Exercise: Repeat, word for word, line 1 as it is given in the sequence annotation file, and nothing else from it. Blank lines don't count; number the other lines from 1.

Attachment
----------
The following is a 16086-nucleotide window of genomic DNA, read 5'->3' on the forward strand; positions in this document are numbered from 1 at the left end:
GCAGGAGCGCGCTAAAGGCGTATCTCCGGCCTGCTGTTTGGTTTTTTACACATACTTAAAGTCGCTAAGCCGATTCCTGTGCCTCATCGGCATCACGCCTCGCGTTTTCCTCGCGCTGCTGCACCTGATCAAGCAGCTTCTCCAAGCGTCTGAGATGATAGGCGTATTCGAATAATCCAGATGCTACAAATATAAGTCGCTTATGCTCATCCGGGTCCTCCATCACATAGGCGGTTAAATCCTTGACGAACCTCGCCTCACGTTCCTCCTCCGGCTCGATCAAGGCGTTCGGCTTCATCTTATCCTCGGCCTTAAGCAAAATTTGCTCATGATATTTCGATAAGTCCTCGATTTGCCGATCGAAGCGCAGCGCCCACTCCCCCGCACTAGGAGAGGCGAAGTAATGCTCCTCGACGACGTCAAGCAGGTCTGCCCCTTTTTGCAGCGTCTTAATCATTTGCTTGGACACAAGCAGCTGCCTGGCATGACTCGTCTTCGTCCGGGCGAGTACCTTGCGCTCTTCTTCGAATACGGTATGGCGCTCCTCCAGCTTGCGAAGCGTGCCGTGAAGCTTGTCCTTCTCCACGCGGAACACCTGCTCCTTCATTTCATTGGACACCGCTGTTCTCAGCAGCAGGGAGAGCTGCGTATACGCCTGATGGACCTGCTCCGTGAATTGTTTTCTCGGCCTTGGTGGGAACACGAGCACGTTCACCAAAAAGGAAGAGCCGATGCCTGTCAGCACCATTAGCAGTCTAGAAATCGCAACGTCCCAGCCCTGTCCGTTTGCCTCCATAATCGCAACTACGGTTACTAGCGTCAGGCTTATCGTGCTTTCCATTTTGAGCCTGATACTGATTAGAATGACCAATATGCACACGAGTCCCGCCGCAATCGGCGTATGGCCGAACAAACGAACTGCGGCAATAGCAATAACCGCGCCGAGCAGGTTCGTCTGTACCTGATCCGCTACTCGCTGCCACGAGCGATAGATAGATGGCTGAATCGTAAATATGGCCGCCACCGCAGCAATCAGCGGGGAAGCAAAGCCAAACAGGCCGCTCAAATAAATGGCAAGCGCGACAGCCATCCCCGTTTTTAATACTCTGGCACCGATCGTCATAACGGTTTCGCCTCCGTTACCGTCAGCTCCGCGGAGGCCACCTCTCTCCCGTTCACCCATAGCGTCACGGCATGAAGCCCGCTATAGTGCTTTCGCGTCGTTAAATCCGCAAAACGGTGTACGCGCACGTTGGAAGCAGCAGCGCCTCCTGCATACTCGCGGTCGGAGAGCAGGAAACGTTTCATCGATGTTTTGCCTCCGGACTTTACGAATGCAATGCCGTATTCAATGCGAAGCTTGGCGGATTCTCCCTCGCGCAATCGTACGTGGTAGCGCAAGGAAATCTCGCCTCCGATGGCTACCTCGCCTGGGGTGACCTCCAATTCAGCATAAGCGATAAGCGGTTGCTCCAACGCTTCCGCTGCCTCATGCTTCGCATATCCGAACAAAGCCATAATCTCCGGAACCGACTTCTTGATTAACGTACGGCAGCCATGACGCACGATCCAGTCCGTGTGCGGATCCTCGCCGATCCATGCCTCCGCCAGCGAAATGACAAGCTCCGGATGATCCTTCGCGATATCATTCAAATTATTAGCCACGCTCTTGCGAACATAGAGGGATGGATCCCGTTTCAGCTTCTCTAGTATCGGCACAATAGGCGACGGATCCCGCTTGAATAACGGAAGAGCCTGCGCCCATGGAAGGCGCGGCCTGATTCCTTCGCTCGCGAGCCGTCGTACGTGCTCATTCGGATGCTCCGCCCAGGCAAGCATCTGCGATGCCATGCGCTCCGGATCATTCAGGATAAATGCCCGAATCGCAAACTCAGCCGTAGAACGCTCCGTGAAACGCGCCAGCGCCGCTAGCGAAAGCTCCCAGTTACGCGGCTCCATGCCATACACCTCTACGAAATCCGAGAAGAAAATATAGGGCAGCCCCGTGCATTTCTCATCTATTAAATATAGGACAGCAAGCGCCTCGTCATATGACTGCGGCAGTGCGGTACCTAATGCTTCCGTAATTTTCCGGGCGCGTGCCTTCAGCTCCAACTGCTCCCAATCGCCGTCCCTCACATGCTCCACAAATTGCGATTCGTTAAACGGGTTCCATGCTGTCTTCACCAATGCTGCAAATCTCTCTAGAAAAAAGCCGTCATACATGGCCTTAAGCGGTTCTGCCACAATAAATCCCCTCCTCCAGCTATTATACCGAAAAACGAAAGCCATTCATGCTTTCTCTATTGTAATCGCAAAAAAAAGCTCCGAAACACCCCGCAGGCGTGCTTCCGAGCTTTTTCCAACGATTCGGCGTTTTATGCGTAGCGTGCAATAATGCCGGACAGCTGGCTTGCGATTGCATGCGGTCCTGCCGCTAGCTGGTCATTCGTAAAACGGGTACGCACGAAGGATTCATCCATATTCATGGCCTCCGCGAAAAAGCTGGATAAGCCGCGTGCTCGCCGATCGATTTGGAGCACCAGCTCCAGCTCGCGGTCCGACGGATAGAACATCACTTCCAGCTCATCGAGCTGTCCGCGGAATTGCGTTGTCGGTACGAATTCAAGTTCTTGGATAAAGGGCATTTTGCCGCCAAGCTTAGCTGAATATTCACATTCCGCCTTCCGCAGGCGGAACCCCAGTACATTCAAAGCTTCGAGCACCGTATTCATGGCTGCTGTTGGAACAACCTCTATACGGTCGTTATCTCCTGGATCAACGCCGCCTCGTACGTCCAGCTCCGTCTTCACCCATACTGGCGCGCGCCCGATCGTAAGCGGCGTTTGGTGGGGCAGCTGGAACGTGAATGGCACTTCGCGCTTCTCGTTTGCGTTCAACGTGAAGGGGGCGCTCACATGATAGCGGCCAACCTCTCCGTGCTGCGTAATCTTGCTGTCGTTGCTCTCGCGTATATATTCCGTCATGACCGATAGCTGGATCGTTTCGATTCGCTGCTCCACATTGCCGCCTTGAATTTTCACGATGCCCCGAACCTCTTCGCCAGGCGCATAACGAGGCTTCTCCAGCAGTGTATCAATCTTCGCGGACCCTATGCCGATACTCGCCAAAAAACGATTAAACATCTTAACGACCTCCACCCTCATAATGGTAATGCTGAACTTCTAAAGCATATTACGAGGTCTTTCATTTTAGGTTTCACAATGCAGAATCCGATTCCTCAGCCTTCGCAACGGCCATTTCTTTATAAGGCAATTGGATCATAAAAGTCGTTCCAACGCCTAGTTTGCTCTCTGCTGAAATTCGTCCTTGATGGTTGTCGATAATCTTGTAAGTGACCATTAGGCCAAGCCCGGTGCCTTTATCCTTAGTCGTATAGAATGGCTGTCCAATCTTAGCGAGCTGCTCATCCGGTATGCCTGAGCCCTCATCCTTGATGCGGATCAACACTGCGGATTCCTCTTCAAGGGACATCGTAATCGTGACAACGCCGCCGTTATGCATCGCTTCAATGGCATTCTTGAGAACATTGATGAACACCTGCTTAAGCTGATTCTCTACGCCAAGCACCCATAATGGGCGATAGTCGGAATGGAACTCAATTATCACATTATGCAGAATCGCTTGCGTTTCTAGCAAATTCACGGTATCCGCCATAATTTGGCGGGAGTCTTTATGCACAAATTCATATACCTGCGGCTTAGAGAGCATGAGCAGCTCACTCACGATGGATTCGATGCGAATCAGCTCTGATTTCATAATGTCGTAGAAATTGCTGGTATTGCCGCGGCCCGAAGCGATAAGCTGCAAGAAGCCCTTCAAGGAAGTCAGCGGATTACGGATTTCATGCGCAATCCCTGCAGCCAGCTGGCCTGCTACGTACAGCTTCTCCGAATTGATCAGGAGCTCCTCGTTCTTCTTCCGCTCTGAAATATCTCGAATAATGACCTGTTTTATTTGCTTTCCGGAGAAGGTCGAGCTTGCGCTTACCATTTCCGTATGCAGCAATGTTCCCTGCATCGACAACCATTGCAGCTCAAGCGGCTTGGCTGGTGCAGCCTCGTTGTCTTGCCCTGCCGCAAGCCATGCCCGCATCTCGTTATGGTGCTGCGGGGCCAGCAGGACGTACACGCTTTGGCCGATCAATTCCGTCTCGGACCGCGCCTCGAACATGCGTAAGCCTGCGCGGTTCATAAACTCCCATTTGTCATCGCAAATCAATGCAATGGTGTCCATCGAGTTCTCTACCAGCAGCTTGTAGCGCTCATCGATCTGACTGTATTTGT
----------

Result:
The following is a 16086-nucleotide window of genomic DNA, read 5'->3' on the forward strand; positions in this document are numbered from 1 at the left end: